Adeona is designed to use the Open Source OpenDHT distributed storage service to store location updates sent by a small software client installed on an owner’s laptop. The client continually monitors the current location of the laptop, gathering information (such as IP addresses and local network topology) that can be used to identify its current location. The client then uses strong cryptographic mechanisms to not only encrypt the location data, but also ensure that the ciphertexts stored within OpenDHT are anonymous and unlinkable. At the same time, it is easy for an owner to retrieve location information.
Once you lose your computer you’ll be able to call up the Adeona Recovery application, give it the file you stashed away in a safe place, and it will try to remotely fetch pertinent information from your stolen computer. The information you’ll be able to retrieve includes:
- Internal IP address: This is your Internet location as reported by the operating system.
- External IP address: This is your Internet location obtained by asking a web server like checkip.dyndns.org.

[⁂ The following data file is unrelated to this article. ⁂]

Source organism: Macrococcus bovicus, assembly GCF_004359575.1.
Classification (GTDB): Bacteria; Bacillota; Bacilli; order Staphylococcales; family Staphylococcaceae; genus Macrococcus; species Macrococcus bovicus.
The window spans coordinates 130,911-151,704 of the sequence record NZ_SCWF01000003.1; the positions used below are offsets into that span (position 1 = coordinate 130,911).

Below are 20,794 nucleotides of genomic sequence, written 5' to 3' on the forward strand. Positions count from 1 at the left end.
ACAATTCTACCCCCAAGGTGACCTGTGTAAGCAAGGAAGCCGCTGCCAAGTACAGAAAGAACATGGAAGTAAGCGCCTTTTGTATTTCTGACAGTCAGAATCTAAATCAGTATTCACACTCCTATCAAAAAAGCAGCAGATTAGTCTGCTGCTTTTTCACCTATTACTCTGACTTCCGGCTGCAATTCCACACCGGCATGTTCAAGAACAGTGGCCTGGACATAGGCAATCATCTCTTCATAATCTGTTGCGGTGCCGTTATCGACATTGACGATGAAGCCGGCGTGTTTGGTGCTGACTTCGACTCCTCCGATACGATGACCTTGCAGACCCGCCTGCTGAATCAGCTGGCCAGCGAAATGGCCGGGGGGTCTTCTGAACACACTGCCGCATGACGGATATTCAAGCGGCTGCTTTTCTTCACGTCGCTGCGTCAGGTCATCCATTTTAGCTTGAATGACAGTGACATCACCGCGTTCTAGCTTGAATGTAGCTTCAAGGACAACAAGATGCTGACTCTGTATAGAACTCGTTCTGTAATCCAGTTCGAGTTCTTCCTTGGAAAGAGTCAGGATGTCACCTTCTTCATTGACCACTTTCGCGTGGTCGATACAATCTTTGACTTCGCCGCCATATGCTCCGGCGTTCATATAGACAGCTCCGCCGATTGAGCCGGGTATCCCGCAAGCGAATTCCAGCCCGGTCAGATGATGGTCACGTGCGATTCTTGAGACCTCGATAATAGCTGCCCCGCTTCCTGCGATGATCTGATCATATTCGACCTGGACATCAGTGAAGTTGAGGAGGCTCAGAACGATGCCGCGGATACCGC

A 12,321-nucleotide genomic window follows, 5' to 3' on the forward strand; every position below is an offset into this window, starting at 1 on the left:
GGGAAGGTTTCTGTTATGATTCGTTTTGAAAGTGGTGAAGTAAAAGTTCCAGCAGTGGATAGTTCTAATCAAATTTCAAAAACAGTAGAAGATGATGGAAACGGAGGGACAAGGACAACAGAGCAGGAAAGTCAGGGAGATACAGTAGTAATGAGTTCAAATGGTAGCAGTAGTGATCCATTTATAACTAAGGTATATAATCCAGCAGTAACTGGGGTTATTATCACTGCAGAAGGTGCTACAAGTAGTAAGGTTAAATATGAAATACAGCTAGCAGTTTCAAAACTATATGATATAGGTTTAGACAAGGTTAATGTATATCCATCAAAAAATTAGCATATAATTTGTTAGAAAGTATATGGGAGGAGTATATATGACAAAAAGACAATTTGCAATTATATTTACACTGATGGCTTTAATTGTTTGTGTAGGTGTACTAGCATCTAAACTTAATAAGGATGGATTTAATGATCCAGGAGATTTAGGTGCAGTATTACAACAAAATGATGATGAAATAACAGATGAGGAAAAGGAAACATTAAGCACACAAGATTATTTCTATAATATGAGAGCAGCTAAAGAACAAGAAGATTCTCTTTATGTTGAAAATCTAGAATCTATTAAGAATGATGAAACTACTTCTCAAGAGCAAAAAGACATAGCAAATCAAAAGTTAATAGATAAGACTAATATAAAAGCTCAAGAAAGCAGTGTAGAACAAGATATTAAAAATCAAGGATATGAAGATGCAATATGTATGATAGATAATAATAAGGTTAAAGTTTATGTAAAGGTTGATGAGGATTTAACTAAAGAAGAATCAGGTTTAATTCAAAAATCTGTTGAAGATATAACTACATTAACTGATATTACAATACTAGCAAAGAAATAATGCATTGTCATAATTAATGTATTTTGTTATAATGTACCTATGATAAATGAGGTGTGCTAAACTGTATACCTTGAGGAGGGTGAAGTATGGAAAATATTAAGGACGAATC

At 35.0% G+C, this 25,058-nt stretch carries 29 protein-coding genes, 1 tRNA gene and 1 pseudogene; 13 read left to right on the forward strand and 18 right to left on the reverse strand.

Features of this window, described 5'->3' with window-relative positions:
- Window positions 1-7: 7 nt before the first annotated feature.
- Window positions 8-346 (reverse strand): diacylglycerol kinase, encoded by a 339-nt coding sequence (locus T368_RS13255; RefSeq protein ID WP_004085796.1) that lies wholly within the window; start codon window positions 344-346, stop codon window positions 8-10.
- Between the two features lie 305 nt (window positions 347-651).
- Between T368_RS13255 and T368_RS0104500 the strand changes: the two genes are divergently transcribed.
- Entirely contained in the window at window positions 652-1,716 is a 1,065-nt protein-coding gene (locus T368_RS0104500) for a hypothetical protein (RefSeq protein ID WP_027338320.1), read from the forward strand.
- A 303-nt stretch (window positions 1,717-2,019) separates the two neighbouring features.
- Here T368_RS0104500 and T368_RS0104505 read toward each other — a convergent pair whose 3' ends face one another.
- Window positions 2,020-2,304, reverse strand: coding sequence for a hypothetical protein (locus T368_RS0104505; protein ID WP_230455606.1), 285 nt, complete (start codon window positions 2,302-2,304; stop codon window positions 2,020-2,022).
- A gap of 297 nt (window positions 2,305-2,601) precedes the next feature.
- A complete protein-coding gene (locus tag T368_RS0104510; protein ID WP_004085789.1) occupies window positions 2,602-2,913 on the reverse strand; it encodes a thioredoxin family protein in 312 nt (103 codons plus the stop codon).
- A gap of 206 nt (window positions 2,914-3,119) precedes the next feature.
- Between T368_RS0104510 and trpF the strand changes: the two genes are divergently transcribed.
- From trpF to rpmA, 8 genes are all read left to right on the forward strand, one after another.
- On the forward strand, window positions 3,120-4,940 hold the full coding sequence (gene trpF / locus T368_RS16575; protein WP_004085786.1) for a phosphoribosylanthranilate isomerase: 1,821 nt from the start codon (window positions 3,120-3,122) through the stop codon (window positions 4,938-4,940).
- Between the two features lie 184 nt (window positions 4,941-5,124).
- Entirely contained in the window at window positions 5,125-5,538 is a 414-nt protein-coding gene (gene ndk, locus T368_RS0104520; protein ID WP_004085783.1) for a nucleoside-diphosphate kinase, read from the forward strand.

- Nearby routers: These are network routers obtained by doing a traceroute to randomly selected PlanetLab computers. Usually, the names of network routers you are using can give a clue about your geographical location.
- Access point: This is the name of the wireless hotspot you are connected to, can also give a clue about your location. Note that the Windows version simply reads a registry key that might contain stale information or no information on the current access point (for example, if one is not using the Windows-provided wireless management tools.)
- Photos (Macs only): The location-finding component takes a picture using isightcapture before sending an update to OpenDHT. If a thief was using the laptop, you could get a photo of them.
More info: Adeona